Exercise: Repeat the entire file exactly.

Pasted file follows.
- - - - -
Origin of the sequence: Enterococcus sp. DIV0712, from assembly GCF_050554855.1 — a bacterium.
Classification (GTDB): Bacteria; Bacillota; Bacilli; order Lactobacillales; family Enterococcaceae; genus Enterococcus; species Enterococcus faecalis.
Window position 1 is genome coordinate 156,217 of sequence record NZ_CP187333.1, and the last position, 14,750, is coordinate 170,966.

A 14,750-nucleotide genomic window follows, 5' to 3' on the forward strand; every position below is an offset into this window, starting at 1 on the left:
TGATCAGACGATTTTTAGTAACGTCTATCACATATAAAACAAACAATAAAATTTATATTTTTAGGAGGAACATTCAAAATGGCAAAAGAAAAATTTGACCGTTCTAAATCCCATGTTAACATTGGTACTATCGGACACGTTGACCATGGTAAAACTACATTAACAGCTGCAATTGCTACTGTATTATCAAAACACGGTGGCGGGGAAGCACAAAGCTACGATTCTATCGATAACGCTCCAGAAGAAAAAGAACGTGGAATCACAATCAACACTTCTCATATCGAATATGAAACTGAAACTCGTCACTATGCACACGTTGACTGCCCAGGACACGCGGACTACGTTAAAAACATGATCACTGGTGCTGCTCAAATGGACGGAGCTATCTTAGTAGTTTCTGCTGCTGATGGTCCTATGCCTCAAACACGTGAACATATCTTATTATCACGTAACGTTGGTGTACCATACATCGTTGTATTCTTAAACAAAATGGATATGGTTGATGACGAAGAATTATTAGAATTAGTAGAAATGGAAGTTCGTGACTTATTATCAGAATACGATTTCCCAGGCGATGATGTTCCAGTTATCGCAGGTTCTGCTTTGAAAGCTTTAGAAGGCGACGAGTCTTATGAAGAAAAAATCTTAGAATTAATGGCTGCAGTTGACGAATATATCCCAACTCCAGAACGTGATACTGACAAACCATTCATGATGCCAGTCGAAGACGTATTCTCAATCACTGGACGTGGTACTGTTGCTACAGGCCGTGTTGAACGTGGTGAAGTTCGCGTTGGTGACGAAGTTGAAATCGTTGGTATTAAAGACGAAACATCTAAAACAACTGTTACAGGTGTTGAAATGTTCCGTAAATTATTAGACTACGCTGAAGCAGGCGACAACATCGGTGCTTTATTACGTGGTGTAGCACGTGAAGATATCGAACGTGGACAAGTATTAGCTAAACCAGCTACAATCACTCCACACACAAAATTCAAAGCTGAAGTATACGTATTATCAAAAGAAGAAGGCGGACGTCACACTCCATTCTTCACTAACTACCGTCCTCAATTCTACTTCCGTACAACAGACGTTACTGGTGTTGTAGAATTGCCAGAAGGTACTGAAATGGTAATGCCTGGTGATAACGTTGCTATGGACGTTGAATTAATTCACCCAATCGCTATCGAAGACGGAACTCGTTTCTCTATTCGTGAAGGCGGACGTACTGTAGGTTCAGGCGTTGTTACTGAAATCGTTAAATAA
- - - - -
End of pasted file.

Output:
Origin of the sequence: Enterococcus sp. DIV0712, from assembly GCF_050554855.1 — a bacterium.
Classification (GTDB): Bacteria; Bacillota; Bacilli; order Lactobacillales; family Enterococcaceae; genus Enterococcus; species Enterococcus faecalis.
Window position 1 is genome coordinate 156,217 of sequence record NZ_CP187333.1, and the last position, 14,750, is coordinate 170,966.

A 14,750-nucleotide genomic window follows, 5' to 3' on the forward strand; every position below is an offset into this window, starting at 1 on the left:
TGATCAGACGATTTTTAGTAACGTCTATCACATATAAAACAAACAATAAAATTTATATTTTTAGGAGGAACATTCAAAATGGCAAAAGAAAAATTTGACCGTTCTAAATCCCATGTTAACATTGGTACTATCGGACACGTTGACCATGGTAAAACTACATTAACAGCTGCAATTGCTACTGTATTATCAAAACACGGTGGCGGGGAAGCACAAAGCTACGATTCTATCGATAACGCTCCAGAAGAAAAAGAACGTGGAATCACAATCAACACTTCTCATATCGAATATGAAACTGAAACTCGTCACTATGCACACGTTGACTGCCCAGGACACGCGGACTACGTTAAAAACATGATCACTGGTGCTGCTCAAATGGACGGAGCTATCTTAGTAGTTTCTGCTGCTGATGGTCCTATGCCTCAAACACGTGAACATATCTTATTATCACGTAACGTTGGTGTACCATACATCGTTGTATTCTTAAACAAAATGGATATGGTTGATGACGAAGAATTATTAGAATTAGTAGAAATGGAAGTTCGTGACTTATTATCAGAATACGATTTCCCAGGCGATGATGTTCCAGTTATCGCAGGTTCTGCTTTGAAAGCTTTAGAAGGCGACGAGTCTTATGAAGAAAAAATCTTAGAATTAATGGCTGCAGTTGACGAATATATCCCAACTCCAGAACGTGATACTGACAAACCATTCATGATGCCAGTCGAAGACGTATTCTCAATCACTGGACGTGGTACTGTTGCTACAGGCCGTGTTGAACGTGGTGAAGTTCGCGTTGGTGACGAAGTTGAAATCGTTGGTATTAAAGACGAAACATCTAAAACAACTGTTACAGGTGTTGAAATGTTCCGTAAATTATTAGACTACGCTGAAGCAGGCGACAACATCGGTGCTTTATTACGTGGTGTAGCACGTGAAGATATCGAACGTGGACAAGTATTAGCTAAACCAGCTACAATCACTCCACACACAAAATTCAAAGCTGAAGTATACGTATTATCAAAAGAAGAAGGCGGACGTCACACTCCATTCTTCACTAACTACCGTCCTCAATTCTACTTCCGTACAACAGACGTTACTGGTGTTGTAGAATTGCCAGAAGGTACTGAAATGGTAATGCCTGGTGATAACGTTGCTATGGACGTTGAATTAATTCACCCAATCGCTATCGAAGACGGAACTCGTTTCTCTATTCGTGAAGGCGGACGTACTGTAGGTTCAGGCGTTGTTACTGAAATCGTTAAATAA